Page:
Early medieval clothing reflected the different social and cultural currents that Europe was facing at the time.
This was a time when the Roman Empire had fallen and Western Europe was being reinvigorated under wave after wave of different Germanic tribes.
It was ultimately the interactive dynamics of the Roman heritage with the culture of these tribes which defined the culture of the period, including the clothing prevalent at the time.
Like most other aspects of culture in the early medieval period, clothing styles and trends varied across different regions of Europe, also all shared some general features. It is important to note here that the dresses of the elite and those of the common men differed significantly during the early medieval period.
The rich and the nobility in early medieval Europe usually wore expensive and luxurious clothes, often importing them from other parts of Europe or from outside the Continent. Silk was commonly used in elite clothing and was usually imported from the Byzantine Empire.
Cotton was similarly a regular ingredient of the clothing of the rich and was usually imported from Egypt and Arab lands to the East. The rich also used wool and linen in their clothing as well as leather and fur which came from hunted animals. A vast range of decorative features such as buckles, brooches, shoulder clasps, and belts was used in elite clothing, especially in Anglo-Saxon England.
The Tunic was the most common garment worn by men in the early medieval period. The basic form of a tunic is comprised of folded portions of linen with a neck hole. The length of the tunic usually defined the vocation or social status of a man.
Warriors and peasants wore a tunic of knee-length or even shorter so that it wouldn’t obstruct them in their daily work. Richer nobility wore longer tunics with the richest sometimes wearing extravagantly adorned and embellished tunics that fell all the way to the feet and utilized colorful silks.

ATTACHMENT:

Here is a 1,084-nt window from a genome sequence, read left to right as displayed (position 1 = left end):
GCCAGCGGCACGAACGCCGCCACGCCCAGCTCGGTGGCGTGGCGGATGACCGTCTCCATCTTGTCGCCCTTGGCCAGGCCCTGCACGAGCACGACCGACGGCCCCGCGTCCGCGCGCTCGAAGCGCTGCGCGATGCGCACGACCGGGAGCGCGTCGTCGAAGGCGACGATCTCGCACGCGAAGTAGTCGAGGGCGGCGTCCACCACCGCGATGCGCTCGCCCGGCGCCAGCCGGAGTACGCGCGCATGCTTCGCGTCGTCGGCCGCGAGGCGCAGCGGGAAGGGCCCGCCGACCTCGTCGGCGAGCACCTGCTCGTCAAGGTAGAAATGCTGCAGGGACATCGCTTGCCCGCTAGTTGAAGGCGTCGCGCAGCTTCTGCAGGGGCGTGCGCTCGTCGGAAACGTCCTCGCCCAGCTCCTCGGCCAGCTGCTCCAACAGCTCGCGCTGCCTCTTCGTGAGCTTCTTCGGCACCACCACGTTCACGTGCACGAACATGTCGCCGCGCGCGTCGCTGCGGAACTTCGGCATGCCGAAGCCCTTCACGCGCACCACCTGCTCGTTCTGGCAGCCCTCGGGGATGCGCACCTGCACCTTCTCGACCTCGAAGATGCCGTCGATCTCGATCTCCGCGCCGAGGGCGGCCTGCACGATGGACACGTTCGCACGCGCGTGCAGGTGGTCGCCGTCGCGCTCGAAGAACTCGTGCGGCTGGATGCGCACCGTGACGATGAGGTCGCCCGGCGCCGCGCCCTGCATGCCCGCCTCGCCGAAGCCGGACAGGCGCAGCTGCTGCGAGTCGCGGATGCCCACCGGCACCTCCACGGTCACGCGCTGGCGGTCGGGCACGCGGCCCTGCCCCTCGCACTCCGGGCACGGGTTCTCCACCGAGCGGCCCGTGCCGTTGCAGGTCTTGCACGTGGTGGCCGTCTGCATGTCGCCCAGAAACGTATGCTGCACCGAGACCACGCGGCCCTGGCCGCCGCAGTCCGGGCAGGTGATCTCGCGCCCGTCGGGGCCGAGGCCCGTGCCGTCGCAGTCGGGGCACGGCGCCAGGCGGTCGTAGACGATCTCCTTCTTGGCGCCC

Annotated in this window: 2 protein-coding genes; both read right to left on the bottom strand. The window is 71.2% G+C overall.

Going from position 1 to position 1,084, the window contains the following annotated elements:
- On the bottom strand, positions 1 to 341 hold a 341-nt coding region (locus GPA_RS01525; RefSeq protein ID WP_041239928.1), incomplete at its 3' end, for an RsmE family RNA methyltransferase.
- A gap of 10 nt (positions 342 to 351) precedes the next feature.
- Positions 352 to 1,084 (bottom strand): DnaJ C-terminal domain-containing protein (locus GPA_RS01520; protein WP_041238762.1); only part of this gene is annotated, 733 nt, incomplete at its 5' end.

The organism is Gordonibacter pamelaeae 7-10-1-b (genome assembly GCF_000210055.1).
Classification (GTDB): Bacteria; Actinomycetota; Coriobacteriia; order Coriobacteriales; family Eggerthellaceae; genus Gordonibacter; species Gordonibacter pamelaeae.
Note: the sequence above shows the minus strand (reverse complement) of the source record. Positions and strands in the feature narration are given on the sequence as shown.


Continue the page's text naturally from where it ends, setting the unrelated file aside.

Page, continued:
Sleeves were attached to the tunic as a covering for the arms. For the lower body, basic leggings together with laces were used. When venturing outdoors, the rich would complement this basic dress with an additional cloak or mantle.
Women during the early medieval period usually wore a simple tunic dress with sleeves. The tunic was worn by women who usually carried a slit at the bodice where the slit was then kept together with lacing. Underneath this dress, a hose of varying lengths was worn in different parts of Europe.
Women also possibly wore an additional under-tunic in conjunction with the tunic dress. Like men, they further used a clock or mantle when venturing out. Given the significant influence of Christianity on the culture of the period, it is not surprising to note that women also wore some sort of cape or kerchief to cover their heads in public.
During the early medieval period, the dress of Christian clergy in Europe moved from simplistic to that of increased sophistication. It was during this period that ecclesiastical authorities began to use a wide variety of dresses, each strictly prescribed for a Church official of a certain status and position. Among the types of dress used by the clergy during this period were the cope, pallium, sole, maniple, and dalmatic. Silks were also used extensively in the dresses of superior clergymen.